7. The Markets
I have mentioned before that Belgrade is a liveable city rather than a touristy one, and that is also reflected in the city’s markets. Locals shop for fresh food here, and it is fun to be in the middle of that and to see the local produce and other goodies for sale. My favorites are the vast market called Kalenic, which is like a market city, and not far from the St. Sava Temple (see below), and the rather lovely Zeleni Venac. Zeleni Venac is near the city center and is marked by an assortment of strange red-and-white roofs.
8. Numerous Cafes
I had not known that Belgrade has a distinct coffee culture, and, as far as I know, it doesn’t. It just seems that the people of Belgrade have a thing for trendy coffee shops, large and small, cute and industrial chic, but all serving decent coffee and always some great cake and other dishes.
I found so many but simply did not have the time to constantly stop for coffee, so my husband and I agreed to forgo the hotel breakfast and instead eat out for breakfast every morning, and then add a few extra coffee stops during the day. Try, for example, the Kafeterija, or Coffee, Tea, and Sympathy with a balcony looking out across Park Terazijska terasa.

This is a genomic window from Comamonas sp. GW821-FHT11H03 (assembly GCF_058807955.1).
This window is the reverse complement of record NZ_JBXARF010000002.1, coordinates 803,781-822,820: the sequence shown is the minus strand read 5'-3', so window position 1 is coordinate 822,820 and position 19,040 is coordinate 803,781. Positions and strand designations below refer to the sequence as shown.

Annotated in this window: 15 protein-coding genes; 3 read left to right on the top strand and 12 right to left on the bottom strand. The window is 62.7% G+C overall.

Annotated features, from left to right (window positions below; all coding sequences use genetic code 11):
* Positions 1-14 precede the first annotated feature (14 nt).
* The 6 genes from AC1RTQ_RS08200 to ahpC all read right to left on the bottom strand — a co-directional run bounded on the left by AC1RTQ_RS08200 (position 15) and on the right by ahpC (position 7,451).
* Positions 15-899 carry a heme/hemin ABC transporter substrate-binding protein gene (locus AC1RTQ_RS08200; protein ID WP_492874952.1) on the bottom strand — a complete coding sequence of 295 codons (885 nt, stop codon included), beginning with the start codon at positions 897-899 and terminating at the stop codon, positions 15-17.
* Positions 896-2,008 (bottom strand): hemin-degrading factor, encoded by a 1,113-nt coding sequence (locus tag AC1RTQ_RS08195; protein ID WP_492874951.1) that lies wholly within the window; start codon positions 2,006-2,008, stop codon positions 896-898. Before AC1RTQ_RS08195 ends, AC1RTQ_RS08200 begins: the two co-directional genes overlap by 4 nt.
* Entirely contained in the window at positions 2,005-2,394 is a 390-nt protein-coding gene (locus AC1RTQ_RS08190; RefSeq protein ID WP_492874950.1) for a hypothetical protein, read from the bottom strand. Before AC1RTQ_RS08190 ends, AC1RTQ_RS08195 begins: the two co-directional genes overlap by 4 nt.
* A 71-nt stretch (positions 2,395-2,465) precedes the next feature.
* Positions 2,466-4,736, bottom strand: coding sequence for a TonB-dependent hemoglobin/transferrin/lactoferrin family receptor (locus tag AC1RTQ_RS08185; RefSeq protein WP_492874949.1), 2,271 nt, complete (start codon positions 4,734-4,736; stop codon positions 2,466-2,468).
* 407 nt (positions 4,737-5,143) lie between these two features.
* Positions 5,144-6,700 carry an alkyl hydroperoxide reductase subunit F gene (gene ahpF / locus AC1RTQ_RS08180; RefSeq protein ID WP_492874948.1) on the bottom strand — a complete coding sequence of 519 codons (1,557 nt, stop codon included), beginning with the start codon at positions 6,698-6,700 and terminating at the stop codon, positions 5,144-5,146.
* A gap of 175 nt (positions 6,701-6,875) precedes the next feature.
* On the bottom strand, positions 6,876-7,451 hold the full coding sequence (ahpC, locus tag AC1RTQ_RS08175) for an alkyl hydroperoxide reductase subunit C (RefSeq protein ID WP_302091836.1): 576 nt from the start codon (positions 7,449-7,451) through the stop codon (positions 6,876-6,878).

9. St. Sava Temple
This is Belgrade’s Sagrada Familia. Well, not quite, but this vast temple, or Orthodox church, is not only the largest Orthodox Church in use, but construction has been ongoing on and off since 1935. Nearly finished though, it is as vast on the outside as it is extravagantly decorated and gilded inside. It is an incredible building that is well worth taking time out to see.
10. Metropol Palace
There are plenty of hyper-modern hotels in Belgrade, and equally some historic places, but for me, the Metropol Palace is very much a part of the city’s Yugoslav and Serbian history. And, looking at the guest list ranging from political names such as Leonid Brezhnev and Che Guevara to film greats like Brigitte Bardot, Elizabeth Taylor, and Kirk Douglas to astronauts Buzz Aldrin and Neil Armstrong, and so many more, you feel in quite illustrious surroundings.
What really brings the pride of the Belgrade people home to me is the special in-house chocolate cake service you get in the rooftop restaurant. The coffee and cake are served on the blue-and-white china that was first used in the 1950s when the hotel was opened and holds a pride of place in the glass vitrines in reception, showcasing some of the hotel’s history. Oh, and the views are great from the rooftop terrace, too.
Pro Tip: Language
Language can be a bit of a problem, as tourism is not widespread, nor is the English language. You will get by in most hotels, restaurants, and cafes, but asking a stranger on the street for directions can be problematic. Make sure you get some roaming credits for your phone to use maps and translation services, and take the business card of your hotel with you to show to people should you need guidance.